Reporter 458, 6 November 2000

Isotope study holds hope for rice crops

People living in some of the world’s most flood-prone regions stand to gain from spectroscopic studies of iron isotopes in the School of Physics and Astronomy.

Dr Sue Kilcoyne of the School’s Condensed Matter group works in Mössbauer spectroscopy, a means of identifying metals in materials by measuring radiation. One of her projects uses it to investigate how iron toxicity can lead to rice crop failures.

In recent years the technique has become a powerful and almost routine tool for probing the chemical and magnetic states of condensed matter but hitherto it has seldom been used to study living matter.

It is based on measuring gamma rays emitted by a radioactive isotope and absorbed by nuclei of the same isotope in a sample. The effect has been observed in over 40 elements, but the iron isotope 57Fe is the most studied and the most appropriate for bio- and geo-physical research.

Dr Kilcoyne said: "Iron is one of the most common elements on the planet. It occurs in minerals, sands and soils, is metabolised by plants and animals and is vital to our own health. Yet the role of iron in governing the physical, chemical and biological properties of materials is not well understood."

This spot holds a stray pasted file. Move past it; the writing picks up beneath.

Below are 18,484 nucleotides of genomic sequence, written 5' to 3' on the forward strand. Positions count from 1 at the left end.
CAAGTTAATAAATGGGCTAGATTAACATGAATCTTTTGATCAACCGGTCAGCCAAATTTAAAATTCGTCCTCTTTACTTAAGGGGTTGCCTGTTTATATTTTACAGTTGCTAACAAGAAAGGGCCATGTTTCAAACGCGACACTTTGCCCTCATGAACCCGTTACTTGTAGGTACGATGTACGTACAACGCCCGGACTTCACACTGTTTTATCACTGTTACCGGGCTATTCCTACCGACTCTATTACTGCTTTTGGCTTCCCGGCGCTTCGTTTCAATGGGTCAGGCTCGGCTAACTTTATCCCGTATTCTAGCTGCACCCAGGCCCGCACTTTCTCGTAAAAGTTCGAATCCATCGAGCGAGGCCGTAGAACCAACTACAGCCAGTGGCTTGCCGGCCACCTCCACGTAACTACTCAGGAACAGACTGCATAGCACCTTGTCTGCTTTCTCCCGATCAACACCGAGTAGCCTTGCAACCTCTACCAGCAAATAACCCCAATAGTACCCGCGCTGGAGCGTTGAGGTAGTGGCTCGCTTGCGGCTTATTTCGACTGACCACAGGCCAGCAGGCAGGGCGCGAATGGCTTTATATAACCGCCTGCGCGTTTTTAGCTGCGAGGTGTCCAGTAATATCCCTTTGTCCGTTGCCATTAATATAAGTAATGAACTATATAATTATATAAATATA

The absorption of iron by rice plants can cause catastrophic crop failures. In the developing world, rice is often the only crop than can be cultivated on marginal land that is vulnerable to flooding. More than 100 million people living in such areas depend on the harvest for survival.

Flooding generates anaerobic conditions around a plant and causes many severe problems due to the accumulation of toxic substances, including iron. This stimulates the formation of highly reactive radicals, which can kill a plant within days. Through Mössbauer spectroscopy, Dr Kilcoyne has obtained information on the form of the iron taken up and translocated within the plant, which will help explain its role in crop failure and suggest ways of tackling the problem.

In addition to her work in magnetism and superconductivity, Dr Kilcoyne has also used Mössbauer spectroscopy to analyse the agricultural potential of soils in North Africa.

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